Every woman should know about these hidden warning signs of cervical cancer
Even though most diseases show their symptoms early on, a few others like cervical cancer can come without a warning.
Since that type of cancer has been affecting many women in recent years, it is good to know the subtle signs of the disease, so they could identify it and seek for medical help as soon as possible. Here are six symptoms that women should be aware of.
- Abnormal bleeding
According to Dr. Joshua Cohen, a gynecologic oncologist at UCLA, unusual vaginal bleeding is the symptom most strongly linked to cervical cancer and it is the easiest to detect.
Dr. Cohen added that patients with cervical cancer might bleed after intercourse or between periods. Having heavier-than-normal periods is also another sign of the illness.
- Pelvic pain
Apart from abnormal bleeding, experiencing pelvic pain is also a worrying sign that women should be aware of. Dr. Cohen added that the pain might be focused on one precise spot of the pelvis or diffused throughout the whole area.
- Strange discharge
Having a cloudy-looking or foul-smelling vaginal discharge is another symptom that, since it is not troublesome, women tend to ignore. Even though many other things can cause an abnormal discharge, the best thing to do is visiting an expert.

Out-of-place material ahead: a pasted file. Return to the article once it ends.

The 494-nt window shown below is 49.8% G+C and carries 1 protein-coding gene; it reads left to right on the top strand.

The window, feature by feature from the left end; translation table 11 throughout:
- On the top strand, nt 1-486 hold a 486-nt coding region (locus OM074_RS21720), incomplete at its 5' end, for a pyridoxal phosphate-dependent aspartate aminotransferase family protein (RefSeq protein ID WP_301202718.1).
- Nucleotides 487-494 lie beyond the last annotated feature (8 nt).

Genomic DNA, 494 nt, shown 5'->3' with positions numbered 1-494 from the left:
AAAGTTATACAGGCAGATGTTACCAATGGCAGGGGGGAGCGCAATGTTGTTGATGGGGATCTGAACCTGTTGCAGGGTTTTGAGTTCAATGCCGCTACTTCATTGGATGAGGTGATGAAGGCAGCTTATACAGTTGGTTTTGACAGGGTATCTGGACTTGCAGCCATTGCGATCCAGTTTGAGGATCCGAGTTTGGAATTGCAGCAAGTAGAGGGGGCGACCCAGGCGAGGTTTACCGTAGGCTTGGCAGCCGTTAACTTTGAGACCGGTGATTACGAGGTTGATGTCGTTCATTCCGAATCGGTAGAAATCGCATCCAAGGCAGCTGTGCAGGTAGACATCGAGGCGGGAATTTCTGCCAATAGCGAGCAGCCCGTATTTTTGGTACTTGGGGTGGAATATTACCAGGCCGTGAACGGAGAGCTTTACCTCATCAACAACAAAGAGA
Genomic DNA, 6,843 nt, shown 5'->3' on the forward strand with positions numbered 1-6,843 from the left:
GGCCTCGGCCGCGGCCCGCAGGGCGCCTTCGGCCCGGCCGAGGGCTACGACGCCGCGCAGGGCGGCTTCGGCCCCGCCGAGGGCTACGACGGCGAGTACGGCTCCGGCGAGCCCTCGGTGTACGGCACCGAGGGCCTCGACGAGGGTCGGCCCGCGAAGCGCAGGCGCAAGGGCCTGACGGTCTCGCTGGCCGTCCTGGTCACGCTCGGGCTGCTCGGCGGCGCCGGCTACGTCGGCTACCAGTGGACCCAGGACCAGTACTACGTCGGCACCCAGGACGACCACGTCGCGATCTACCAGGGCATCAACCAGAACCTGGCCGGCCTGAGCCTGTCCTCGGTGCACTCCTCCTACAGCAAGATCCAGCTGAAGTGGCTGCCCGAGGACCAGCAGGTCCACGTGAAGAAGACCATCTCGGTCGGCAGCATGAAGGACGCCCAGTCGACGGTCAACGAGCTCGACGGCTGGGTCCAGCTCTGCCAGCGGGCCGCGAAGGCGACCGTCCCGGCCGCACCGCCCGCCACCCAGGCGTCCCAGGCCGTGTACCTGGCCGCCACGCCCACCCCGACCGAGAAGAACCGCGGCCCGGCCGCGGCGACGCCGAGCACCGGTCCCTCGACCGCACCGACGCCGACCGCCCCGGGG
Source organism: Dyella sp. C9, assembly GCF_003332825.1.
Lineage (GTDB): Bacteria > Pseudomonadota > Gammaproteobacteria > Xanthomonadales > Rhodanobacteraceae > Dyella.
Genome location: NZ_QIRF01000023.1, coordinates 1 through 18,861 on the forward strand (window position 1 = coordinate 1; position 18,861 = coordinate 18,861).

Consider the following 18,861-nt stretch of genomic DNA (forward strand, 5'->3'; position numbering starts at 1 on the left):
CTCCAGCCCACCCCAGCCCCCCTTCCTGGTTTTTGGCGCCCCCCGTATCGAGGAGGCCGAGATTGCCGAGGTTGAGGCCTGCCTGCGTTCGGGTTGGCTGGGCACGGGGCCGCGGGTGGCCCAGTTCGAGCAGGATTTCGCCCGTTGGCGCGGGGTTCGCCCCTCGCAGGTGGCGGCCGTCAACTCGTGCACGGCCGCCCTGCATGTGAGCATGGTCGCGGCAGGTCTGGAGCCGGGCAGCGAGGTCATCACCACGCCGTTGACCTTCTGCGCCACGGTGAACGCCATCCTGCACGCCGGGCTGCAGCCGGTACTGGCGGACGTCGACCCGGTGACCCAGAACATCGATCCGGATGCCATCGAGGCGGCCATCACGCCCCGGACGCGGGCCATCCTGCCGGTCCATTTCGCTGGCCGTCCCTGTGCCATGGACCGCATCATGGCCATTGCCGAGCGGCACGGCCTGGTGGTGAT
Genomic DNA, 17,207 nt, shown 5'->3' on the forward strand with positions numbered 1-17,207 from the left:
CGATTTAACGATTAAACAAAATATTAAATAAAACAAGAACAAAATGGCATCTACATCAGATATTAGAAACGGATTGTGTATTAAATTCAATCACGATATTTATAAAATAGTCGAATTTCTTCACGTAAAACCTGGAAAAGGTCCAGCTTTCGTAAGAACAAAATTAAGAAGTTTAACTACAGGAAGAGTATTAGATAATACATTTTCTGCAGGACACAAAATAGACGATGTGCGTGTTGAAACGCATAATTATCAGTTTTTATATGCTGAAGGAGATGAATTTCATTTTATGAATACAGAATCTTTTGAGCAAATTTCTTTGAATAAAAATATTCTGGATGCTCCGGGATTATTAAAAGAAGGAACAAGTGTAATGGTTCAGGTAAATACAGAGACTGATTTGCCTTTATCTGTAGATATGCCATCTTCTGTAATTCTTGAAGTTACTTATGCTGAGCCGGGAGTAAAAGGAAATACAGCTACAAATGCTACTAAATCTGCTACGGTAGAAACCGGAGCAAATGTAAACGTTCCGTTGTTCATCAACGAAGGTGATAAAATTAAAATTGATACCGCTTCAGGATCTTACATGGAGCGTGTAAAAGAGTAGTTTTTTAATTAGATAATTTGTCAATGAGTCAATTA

Just as with the previous symptom, fatigue can be present in many other illnesses including cervical cancer. If women identify all the aforementioned sings as well as fatigue, they must go get them checked by a doctor.
- Changes to bowel movements
Another symptom associated with cervical cancer is peeing often. Persistent changes in the quality of one’s poop are also a warning sign. Dr. Cohen added that having these symptoms for less than a week was not a reason to worry about.
While it is not a sign, women who smoke or used to smoke have higher chances to contract cervical cancer. The International Journal of Cancer pointed out that tobacco can double the risk of having that disease.
Keeping in mind those signs might help women save their own lives – or others’ lives. Again, the best recommendation is to visit a doctor regularly.